The building was, like the others, a good example of the quality – nay, luxury – people enjoy under this mixed-income, tax-credit-financed model. Penn Street had slick finishes and nice common areas, including securitized entry, free laundry, a weight room and a lounge serving free coffee. The rooms themselves, such as the one I stayed in on the fourth floor overlooking Pennsylvania Street, had granite kitchen countertops, tiled bathrooms and wood-paneled floors.

These features were uniform throughout all the projects I visited, and, crucially, were available to every income group. Of Penn Street’s 98 units, 22 were financed by tax credits, and they were spread proportionately across the different floors. In fact, said Sullivan, the unit I stayed in was almost identical to the average Low Income Housing Tax Credit unit, with the only real difference being the price points. While most units had a 750-square-foot, one-bedroom layout, the market-rate ones rented for roughly $1,500/month, and the subsidized ones for about half that. The tax credits enable these lower prices, and without them, Sullivan said that projects, like Penn Street, wouldn’t have cheap apartments, and might not pencil out period.

But such projects have penciled this last decade in downtown Indy, housing people who generally make under $40,000, yet serve as the lifeblood of the downtown workforce.

“With any sort of business,” said Sullivan, “you not only have the higher-income workers. You also have the support staff.”

Among the workers who have benefited from LIHTC units, he continued, were entry-level employees at government and corporate offices; police officers and firefighters; and low-wage retail workers at places, like Starbucks.

One example I met during my stay was John Alexander Lopez. Lopez is an elephant trainer at the Indianapolis Zoo, just outside downtown. The 24-year-old Iowa State University graduate moved to Indy this past December to take his job, and expects to make $27,000 in 2018. While searching for housing last fall, he realized that most apartments in his price range (which he defined as under $800/month) were in suburbia. One apartment he found in Greenwood, IN, for example, was 15 miles from downtown, and required a daily one-way rush-hour commute of over 30 minutes.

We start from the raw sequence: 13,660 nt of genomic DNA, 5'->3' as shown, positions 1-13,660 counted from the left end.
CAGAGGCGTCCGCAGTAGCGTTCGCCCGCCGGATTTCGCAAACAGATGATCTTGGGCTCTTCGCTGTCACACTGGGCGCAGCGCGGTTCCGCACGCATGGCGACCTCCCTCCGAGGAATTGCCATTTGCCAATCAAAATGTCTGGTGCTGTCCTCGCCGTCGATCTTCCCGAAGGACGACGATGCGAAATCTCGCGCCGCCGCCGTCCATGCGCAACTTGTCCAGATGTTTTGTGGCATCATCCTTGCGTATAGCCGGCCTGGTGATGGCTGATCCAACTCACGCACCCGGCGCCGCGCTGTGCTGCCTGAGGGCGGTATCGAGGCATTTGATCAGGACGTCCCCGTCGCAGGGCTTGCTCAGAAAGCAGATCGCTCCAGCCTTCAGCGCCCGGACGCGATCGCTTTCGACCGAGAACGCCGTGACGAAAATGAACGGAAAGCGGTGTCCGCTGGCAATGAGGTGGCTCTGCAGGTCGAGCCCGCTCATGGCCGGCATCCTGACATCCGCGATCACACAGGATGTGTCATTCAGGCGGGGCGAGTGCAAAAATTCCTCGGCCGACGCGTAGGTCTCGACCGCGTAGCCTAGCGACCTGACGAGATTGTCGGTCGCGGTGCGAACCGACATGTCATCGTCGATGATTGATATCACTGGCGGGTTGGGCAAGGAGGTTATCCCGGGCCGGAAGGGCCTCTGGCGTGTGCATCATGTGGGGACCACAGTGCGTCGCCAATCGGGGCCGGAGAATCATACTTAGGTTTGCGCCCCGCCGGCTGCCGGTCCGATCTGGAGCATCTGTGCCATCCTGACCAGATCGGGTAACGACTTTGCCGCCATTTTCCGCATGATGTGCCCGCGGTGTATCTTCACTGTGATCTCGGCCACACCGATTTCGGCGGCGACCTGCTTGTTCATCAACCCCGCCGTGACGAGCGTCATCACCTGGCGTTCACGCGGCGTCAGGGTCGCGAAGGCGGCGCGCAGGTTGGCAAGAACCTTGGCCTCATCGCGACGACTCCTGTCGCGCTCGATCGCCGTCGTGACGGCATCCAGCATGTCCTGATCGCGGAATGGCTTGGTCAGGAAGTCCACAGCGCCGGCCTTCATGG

But while continuing his search, Lopez discovered a LIHTC unit in the Monon Lofts, the master-planned apartments that TWG built just north of downtown. He qualified for it by income, and now rents a 772-square-foot apartment for $712 per month. It is a 10-minute drive from his job, and even abuts a well-known local trail used for biking and walking.

“I work in the city, and can afford to live in the city now, and not take forever to get to and from work,” he said.

As long as downtown Indianapolis keeps growing, it will continue to attract people, like Lopez: those who work downtown, wish to live here, but can’t afford to. One goal of the city, and others that are seeing downtown revivals, is to make the growth equitable. This goal begins with the simple ability to house multiple income groups within downtown. The recent projects in Indy – built by TWG and financed by LIHTC – show one way that this can happen.

Story Contacts:
John Alexander Lopez
Elephant Trainer, Indianapolis Zoo
[email protected]

John Sullivan
Vice President of Tax Credit Development, TWG Development
[email protected]

Irvin Rivera
Property Manager, Penn Street Tower
[email protected]